A conflict had also apparently emerged within his family regarding his mother’s recently drawn up will. Bird was understood to have argued with David, his twin brother, just 48 hours before the killings. By all accounts, David was the more successful of the two. He lived in a farmhouse worth considerably more than the small terraced house Derrick owned.
Determining fully what set off the murderous events June 2 is a complex matter, which would require an intimate knowledge of Bird’s psychological state and history. Many people feel severe, even crushing financial and other personal burdens, without resorting to homicidal violence.
Nonetheless, the inevitable, self-serving comments by the media and politicians about “senseless” crimes that are always, in the end, “inexplicable”, also need to be dismissed. A major tragedy like this must say something about the society in which it takes place.
Bird was clearly an angry, troubled man. He had reached a point in his life where he was bitter over his fate, and in despair. He ended by taking his own life (his rampage was a type of suicide from the beginning), but not before he vented his rage against those he perceived had conspired against him, as well as the world at large.
There are reports that Bird had engaged in self-injury, evidenced by cuts on his arms. One press account cited a friend who said, “Bird had gone to West Cumberland Hospital in Whitehaven and told staff he was suicidal but was turned away as ‘he needed to go through his GP for that kind of thing’”. This was a man who was clearly at breaking point and had been for some time.
It is an uncomfortable truth that, in this at least, Bird’s condition was far from unique. The economic and psychic hardship he experienced is the lot of many. He lived in a region with the second-highest suicide rate in Britain. In the last 12 months, 56 people in the country have committed suicide and incidents of self-harm are 26 percent above average.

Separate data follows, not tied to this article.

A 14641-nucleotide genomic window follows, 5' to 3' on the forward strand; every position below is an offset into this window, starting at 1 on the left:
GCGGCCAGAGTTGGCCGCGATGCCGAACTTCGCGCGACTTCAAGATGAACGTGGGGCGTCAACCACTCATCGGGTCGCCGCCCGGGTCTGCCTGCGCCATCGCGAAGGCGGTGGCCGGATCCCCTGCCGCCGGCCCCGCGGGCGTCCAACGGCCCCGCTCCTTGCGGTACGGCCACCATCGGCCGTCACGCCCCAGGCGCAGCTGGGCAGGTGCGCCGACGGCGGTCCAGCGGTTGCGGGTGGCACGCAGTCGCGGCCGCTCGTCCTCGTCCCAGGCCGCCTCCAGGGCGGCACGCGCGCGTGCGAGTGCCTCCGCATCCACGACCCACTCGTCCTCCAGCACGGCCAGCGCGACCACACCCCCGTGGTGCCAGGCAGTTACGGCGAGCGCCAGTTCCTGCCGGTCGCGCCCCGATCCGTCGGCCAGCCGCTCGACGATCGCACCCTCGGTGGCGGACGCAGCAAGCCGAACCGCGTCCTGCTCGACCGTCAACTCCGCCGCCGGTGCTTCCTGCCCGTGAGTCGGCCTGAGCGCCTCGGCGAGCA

Cumbria as a whole is testament to the social and economic problems that blight many regions of the country due to the loss of industry and social cohesion. The area had the slowest growing economy in Britain between 1995 and 2005, with average household earnings significantly below the UK average. Around 2,000 19-34 year olds were recorded as leaving the county each year.
During the 1990s, 11,000 jobs were lost in the nearby Barrow-in-Furness naval shipyard. The west Cumbrian town of Workington has lost all of the former coal and steel industries on which it was based. The Sellafield nuclear complex is the area’s last large employer and accounts for nearly a quarter of west Cumbria’s jobs. But the plant is set to be decommissioned, threatening the loss of two-thirds of the site’s 12,000-strong workforce over the next 10 years.
This doesn’t account for Bird’s mental disintegration, but it helps place the sense of individual hopelessness in its grim social surroundings.
Here was a man who had “failed” at whatever he had tried to do. He had no stable employment and was struggling to make a living, under conditions of a slump, as a taxi driver, and accumulating debt. He had no fulfilling and lasting personal relationships. In a society so starkly divided into “winners” and “losers”, he had already been cast as a hopeless “loser”. His problems were piling up and his future was bleak.
Bird grew to maturity in the 1980s, a time when Thatcherite economic nostrums and her famous dictum that “There is no such thing as society” began to hold sway. His own biography suggests that he was susceptible to such views. In any case, he apparently had no social or political compass with which to understand that “his problems” were in fact larger problems. Nor was there any obviously available means through which these difficulties could be addressed collectively. The Labour Party, the trade unions are rotten to the core, assailing him and millions of others with the message that the grotesque wealth of the few is the just reward for merit and enterprise—and in Bird’s case helping fuel his sense of grievance.
Whatever subsequently emerges about the particular circumstances that led Bird on his terrible path, it must be seen as a symptom of a profoundly dysfunctional society.